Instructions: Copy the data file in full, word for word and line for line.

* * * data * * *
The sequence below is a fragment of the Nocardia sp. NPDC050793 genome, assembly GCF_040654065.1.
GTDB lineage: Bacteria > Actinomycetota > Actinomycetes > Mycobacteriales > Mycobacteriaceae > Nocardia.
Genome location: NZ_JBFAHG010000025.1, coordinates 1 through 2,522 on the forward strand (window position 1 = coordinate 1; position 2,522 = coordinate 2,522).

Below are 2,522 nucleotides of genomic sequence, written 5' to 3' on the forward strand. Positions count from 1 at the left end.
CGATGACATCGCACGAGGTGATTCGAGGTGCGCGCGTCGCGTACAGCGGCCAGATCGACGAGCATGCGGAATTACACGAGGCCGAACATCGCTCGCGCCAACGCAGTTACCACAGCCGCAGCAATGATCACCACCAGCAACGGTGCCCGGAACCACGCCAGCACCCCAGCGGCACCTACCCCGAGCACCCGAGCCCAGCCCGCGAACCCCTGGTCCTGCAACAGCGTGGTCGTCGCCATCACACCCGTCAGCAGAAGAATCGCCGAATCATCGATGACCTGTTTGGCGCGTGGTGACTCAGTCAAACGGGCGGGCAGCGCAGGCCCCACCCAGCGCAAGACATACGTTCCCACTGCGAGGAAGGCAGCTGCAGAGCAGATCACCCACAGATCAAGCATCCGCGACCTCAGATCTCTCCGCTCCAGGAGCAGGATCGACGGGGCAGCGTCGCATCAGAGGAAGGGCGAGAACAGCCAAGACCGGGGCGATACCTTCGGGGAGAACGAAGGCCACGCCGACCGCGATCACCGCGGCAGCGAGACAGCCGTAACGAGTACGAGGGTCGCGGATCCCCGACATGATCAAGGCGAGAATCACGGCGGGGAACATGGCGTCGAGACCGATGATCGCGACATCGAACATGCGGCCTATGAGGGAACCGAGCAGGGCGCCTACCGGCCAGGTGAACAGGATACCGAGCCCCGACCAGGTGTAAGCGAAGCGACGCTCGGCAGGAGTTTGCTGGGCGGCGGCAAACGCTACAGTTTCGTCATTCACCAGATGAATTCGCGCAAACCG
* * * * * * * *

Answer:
The sequence below is a fragment of the Nocardia sp. NPDC050793 genome, assembly GCF_040654065.1.
GTDB lineage: Bacteria > Actinomycetota > Actinomycetes > Mycobacteriales > Mycobacteriaceae > Nocardia.
Genome location: NZ_JBFAHG010000025.1, coordinates 1 through 2,522 on the forward strand (window position 1 = coordinate 1; position 2,522 = coordinate 2,522).

Below are 2,522 nucleotides of genomic sequence, written 5' to 3' on the forward strand. Positions count from 1 at the left end.
CGATGACATCGCACGAGGTGATTCGAGGTGCGCGCGTCGCGTACAGCGGCCAGATCGACGAGCATGCGGAATTACACGAGGCCGAACATCGCTCGCGCCAACGCAGTTACCACAGCCGCAGCAATGATCACCACCAGCAACGGTGCCCGGAACCACGCCAGCACCCCAGCGGCACCTACCCCGAGCACCCGAGCCCAGCCCGCGAACCCCTGGTCCTGCAACAGCGTGGTCGTCGCCATCACACCCGTCAGCAGAAGAATCGCCGAATCATCGATGACCTGTTTGGCGCGTGGTGACTCAGTCAAACGGGCGGGCAGCGCAGGCCCCACCCAGCGCAAGACATACGTTCCCACTGCGAGGAAGGCAGCTGCAGAGCAGATCACCCACAGATCAAGCATCCGCGACCTCAGATCTCTCCGCTCCAGGAGCAGGATCGACGGGGCAGCGTCGCATCAGAGGAAGGGCGAGAACAGCCAAGACCGGGGCGATACCTTCGGGGAGAACGAAGGCCACGCCGACCGCGATCACCGCGGCAGCGAGACAGCCGTAACGAGTACGAGGGTCGCGGATCCCCGACATGATCAAGGCGAGAATCACGGCGGGGAACATGGCGTCGAGACCGATGATCGCGACATCGAACATGCGGCCTATGAGGGAACCGAGCAGGGCGCCTACCGGCCAGGTGAACAGGATACCGAGCCCCGACCAGGTGTAAGCGAAGCGACGCTCGGCAGGAGTTTGCTGGGCGGCGGCAAACGCTACAGTTTCGTCATTCACCAGATGAATTCGCGCAAACCG